Way too early to describe the 757-300 as a flop. In its early days the 737-100/200 was a slow seller and it was almost dropped. Look where the 737 is now: best selling airliner of all time! Has anybody on this post actually flown on a 757-300? I think its best to fly on a plane before judging its worth and comfort.
CrewChief32 From Germany, joined Dec 2000, 418 posts, RR: 0
Reply 24, posted (14 years 3 days 22 hours ago) and read 1672 times:
Deskdriver, the 753 is cheaper to operate because it does not have containers (=less maintenace costs), and can be off- and onloaded with manpower only (=less ground handling fees).
You don`t have to care if the airport has the equipment to handle containerised aircrafts and you don`t need a bunch of empty containers at every airport you serve.
you are right, it is a big minus take it takes quite long time to turn around a 753, especially when the entire load is in the rear compartments, but Condor was so clever to install the conveyor-like leather belts form Scandinavian Bellyloading to reduce the manpower to just one up there.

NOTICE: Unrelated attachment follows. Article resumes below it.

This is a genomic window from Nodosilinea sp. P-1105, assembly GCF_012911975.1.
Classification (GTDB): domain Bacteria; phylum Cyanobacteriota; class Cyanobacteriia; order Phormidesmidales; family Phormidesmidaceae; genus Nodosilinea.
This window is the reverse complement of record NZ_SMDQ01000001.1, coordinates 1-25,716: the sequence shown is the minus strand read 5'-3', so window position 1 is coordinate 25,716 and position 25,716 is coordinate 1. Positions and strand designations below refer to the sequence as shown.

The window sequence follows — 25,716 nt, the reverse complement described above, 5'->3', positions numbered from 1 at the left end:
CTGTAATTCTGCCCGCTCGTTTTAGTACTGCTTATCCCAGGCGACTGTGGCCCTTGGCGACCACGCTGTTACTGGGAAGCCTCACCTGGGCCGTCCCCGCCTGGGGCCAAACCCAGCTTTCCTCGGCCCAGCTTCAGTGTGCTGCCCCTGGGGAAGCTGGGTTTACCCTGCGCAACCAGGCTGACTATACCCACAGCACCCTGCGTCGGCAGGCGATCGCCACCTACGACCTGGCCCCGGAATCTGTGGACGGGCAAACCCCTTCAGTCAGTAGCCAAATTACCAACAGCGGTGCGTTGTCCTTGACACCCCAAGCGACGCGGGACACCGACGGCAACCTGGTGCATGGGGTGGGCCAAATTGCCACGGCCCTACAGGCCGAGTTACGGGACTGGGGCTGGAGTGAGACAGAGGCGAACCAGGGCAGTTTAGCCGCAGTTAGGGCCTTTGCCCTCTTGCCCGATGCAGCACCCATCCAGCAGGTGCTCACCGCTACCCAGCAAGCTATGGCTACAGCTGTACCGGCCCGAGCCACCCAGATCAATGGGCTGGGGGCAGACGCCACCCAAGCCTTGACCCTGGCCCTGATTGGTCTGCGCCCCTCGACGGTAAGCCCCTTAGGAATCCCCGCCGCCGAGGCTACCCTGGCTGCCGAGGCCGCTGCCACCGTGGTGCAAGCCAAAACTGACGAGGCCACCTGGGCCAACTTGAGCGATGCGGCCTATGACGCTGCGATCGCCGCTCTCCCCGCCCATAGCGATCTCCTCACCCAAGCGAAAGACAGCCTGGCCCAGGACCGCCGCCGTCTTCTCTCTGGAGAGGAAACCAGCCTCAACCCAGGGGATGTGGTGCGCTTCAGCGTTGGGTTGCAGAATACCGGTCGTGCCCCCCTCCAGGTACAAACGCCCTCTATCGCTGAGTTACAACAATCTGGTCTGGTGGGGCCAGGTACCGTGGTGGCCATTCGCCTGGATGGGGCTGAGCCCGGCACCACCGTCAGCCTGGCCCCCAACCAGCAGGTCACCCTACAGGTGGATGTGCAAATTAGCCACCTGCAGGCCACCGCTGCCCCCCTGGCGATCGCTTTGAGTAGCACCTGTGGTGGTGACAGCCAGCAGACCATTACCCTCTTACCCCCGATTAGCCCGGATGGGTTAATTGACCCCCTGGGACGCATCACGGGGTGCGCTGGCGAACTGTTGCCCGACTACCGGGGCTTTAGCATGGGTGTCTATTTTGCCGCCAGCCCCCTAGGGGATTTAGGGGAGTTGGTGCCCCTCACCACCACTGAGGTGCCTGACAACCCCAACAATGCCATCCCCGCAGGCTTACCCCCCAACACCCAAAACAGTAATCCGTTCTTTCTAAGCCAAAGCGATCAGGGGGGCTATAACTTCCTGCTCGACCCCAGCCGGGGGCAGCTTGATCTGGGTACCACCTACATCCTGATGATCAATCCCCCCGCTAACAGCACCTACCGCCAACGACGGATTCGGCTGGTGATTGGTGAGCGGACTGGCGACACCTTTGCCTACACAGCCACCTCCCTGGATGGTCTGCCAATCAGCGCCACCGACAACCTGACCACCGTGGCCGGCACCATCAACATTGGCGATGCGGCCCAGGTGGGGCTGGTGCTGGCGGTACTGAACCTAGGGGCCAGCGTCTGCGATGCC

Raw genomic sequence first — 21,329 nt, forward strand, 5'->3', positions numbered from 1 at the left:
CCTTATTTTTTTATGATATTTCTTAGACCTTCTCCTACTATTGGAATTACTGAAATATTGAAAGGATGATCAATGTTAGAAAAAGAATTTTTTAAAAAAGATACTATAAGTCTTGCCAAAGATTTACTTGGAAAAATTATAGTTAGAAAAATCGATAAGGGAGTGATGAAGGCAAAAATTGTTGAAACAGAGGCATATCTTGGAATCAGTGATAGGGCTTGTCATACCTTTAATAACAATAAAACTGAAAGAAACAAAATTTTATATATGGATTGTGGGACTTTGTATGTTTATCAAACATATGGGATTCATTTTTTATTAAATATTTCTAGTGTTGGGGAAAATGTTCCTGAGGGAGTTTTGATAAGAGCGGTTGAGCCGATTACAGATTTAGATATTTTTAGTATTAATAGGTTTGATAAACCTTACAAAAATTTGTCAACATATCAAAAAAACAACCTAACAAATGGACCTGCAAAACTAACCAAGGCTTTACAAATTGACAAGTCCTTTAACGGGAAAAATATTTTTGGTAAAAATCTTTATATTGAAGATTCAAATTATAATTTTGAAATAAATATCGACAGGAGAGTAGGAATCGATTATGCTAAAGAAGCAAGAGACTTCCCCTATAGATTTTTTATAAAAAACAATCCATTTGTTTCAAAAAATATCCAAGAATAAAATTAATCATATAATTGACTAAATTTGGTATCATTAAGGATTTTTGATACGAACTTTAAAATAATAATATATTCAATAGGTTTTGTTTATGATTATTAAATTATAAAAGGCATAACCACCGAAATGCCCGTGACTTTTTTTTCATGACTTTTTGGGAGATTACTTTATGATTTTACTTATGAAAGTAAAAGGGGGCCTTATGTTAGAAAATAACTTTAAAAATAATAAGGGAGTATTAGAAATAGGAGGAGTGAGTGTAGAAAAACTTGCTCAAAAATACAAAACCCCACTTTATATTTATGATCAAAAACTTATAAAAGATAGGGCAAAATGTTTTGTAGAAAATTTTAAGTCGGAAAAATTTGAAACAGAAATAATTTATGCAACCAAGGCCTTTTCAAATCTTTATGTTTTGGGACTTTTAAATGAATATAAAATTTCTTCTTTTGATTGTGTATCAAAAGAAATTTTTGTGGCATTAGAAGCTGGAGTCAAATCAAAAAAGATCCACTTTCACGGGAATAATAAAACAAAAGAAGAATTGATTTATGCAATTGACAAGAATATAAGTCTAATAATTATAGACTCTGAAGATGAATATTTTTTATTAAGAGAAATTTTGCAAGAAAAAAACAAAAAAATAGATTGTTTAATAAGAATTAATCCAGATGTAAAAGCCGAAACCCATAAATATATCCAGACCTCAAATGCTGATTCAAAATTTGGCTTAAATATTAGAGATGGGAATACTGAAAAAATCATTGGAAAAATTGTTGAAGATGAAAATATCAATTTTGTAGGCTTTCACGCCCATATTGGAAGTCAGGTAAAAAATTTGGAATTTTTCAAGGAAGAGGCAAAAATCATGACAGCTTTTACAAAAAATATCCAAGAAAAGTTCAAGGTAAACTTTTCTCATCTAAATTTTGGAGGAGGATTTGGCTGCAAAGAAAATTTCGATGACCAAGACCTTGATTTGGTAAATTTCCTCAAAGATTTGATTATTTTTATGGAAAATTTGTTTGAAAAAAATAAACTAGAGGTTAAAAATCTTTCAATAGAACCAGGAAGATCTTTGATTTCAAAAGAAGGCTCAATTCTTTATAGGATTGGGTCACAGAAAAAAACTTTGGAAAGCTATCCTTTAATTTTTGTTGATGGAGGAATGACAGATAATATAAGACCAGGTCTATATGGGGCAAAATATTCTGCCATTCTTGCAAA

Arkia doen`t have that system so you need at least three poeple in the comparment.
: well NA, you must not be a aviation buff, if you were you would appreciate the 757's elegant lines, she's a beauty. have you ever flown in one? It has
26 Red Panda
: it may have to do w/ the U.S as well as global economic slowdown antipated in the next few years. Airlines are now taking spectaculating position on t
: The 753 many be slow selling, however, it WILL take-off and it WILL be one of Boeings BEST SELLERS.
: "Cattlecarrier 753".......Hmmmm, It's from my observation that some people here just don't have a clue what they are talking about. People just think
: Tom, I can confirm the reports that Lufthansa was quite happy about the test operations they made. Daniel